Ruth Lady Morris of Kenwood reminisces on the law profession

Published 12th September 2016

These are excerpts from the First 100 Year’s video interview with Ruth Lady Morris of Kenwood. The video is currently being produced and will be released shortly.

Let me start by saying that in my day, and it’s as long ago as that, there were only 28 women a year who qualified, so it was quite a unique profession. I had a five-year article, in other words, a five-year traineeship and during that five years, I had two periods of six months which we were allowed off to go to law school, and we had to learn everything in those two six months. It was a very interesting and entertaining time, because there were two other trainees with me, one of whom went on to be a Law Commissioner, even though our firm was quite small, and the other was one of the Heads of the Legal department at Scotland Yard. But at the end of that five years, you could run a practice. It isn’t like now where you go, you have a law degree, and I don’t have a degree. They go to two or three seats for the two years that they are trainees, but they don’t have the same experience as we had then.

There were only really two women in the whole profession who specialised in family law, and quite honestly I could have made a fortune if I had been in family law, but I didn’t happen to like it. I don’t know why, but it didn’t feel at that time particularly unique, except when you were doing the exams, because they put us at the end and any examiner who didn’t like women could have done quite a lot against us. But I don’t ever really remember feeling out of it, so to speak, because I was a woman. The only thing was that I was asked to join the Law Society women’s group and I refused because I said lawyers are lawyers and I didn’t think we should differentiate. But at that time, on the council of the Law Society, there may have been one woman and I think there were a lot of people on that council, something like 60 or so.

I have four children. I worked all the way through. I was allowed three months for each child, reluctantly. I mean reluctantly they gave me that, but nowadays, unless I worked in a firm where I could earn a lot of money, there is no way that I could have done that because the pressures are completely different for a woman, because we now have emails and faxes and all this business. So it would be extremely difficult with four children to work full time as well. I was with my father’s firm for about 25 years. We merged and became a firm where after a few years, I became the Senior Partner. But they wouldn’t call me Senior Partner, they would only call me Chairman of Partners, because I was a woman.

As for women generally in our profession, which is what I think you would like me to make some remarks, the top firms still haven’t got women at the top. I won’t name them, but you know, the big city firms or the very big city firms. There will be five or six who are at the top, and not one of them, as far as I know, is yet a woman. And the other problem is that if you have maternity leave, and I don’t want to comment too much on that, because I think it’s far too long, you lose your promotion. They don’t have any facilities for continuous education during the period that they’re off on leave, and so of course, when they come back they are in the same position really as they were before. And as the major city firms do everything on a points system now, after a certain level, it’s very difficult for them. And of course you can’t have in the legal profession, rather like they do in the Civil Service, that you have flexi time, although some firms are beginning to introduce flexi time and are making provision for working part time. But this doesn’t help them [get] promoted. This is the problem, and it’s a shame. And the other great shame is how many women leave the profession after they’ve qualified and have children and that is such a waste of really good people. It’s a pity.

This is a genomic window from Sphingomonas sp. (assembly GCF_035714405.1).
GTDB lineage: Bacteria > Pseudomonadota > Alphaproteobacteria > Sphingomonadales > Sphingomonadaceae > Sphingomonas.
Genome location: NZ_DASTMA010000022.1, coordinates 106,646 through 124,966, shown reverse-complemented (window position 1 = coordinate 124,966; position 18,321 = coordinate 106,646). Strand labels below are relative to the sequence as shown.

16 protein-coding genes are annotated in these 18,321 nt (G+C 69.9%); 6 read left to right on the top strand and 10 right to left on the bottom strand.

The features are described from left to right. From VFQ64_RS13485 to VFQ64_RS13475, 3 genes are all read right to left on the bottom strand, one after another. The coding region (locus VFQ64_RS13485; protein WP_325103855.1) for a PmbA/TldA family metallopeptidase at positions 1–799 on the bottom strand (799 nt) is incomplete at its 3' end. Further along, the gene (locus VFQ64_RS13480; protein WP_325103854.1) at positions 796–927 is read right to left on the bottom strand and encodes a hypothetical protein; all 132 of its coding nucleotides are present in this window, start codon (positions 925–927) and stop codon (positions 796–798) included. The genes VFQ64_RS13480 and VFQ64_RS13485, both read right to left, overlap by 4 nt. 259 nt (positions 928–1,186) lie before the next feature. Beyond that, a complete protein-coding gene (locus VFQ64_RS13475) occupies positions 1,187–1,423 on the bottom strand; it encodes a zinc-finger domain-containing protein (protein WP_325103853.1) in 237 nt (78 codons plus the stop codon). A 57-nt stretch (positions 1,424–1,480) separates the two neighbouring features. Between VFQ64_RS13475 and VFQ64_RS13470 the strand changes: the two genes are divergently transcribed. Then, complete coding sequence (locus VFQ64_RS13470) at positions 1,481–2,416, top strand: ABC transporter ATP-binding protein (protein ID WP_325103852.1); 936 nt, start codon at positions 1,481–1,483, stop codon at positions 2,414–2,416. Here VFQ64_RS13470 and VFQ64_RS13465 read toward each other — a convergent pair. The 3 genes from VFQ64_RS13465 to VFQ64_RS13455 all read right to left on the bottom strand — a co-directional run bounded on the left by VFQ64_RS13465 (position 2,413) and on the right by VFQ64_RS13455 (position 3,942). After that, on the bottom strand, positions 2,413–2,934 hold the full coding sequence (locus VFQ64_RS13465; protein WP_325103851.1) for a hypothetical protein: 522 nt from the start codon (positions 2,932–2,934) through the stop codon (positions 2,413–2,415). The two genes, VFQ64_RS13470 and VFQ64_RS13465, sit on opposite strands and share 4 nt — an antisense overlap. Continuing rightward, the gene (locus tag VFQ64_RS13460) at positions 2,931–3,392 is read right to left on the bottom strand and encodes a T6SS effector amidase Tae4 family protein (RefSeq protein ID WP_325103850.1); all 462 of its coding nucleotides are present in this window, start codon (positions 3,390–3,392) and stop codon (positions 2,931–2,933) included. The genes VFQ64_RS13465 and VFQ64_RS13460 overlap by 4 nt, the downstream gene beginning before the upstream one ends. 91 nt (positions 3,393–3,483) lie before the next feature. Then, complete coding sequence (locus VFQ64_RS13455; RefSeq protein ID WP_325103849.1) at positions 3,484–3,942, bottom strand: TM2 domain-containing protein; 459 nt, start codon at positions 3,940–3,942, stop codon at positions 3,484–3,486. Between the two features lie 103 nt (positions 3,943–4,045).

It’s quite a long time ago that I spotted it, but you see, the trouble is, particularly in the city firms, and particularly in certain fields, you have to work late at night and that is extremely difficult if you’re a woman. Or you have to work extremely long hours and it jeopardises your marriage. Now with men, women seem to put up with this, having husbands who come and go and have to work very long hours. It is difficult for women. There is no question that it’s difficult for them, and unless you’re prepared to not necessarily jeopardise your private life, but certainly have it interfered with in a way that’s extremely difficult, and this has happened over the last, what, 15 years? It’s tough for them. Much, much tougher than it was for me. Apart from anything else, when I ceased to be a Senior Partner, I became a consultant at the other two firms I worked at, and so I was my own boss. It is much easier if you’re in property, much easier, or in private client. Those kind of fields it’s much easier for a woman. But if they’re in commercial, tax, anything like that, I don’t know how they cope.

The other big difference, of course, and this is where the big firms and the small firms can help much more, is that it is possible, in certain fields, to work from home a lot. Now to what extent the city are doing this? I am not sure, because I haven’t been there for a few years. But in the smaller firms, the women can, to a large extent, unless they’re in the fields that we’ve just discussed, do a lot of work from home. I work from home part of the time, for instance. So in that respect, in certain fields, it’s easier. But [again], that doesn’t help in promotion, you know?

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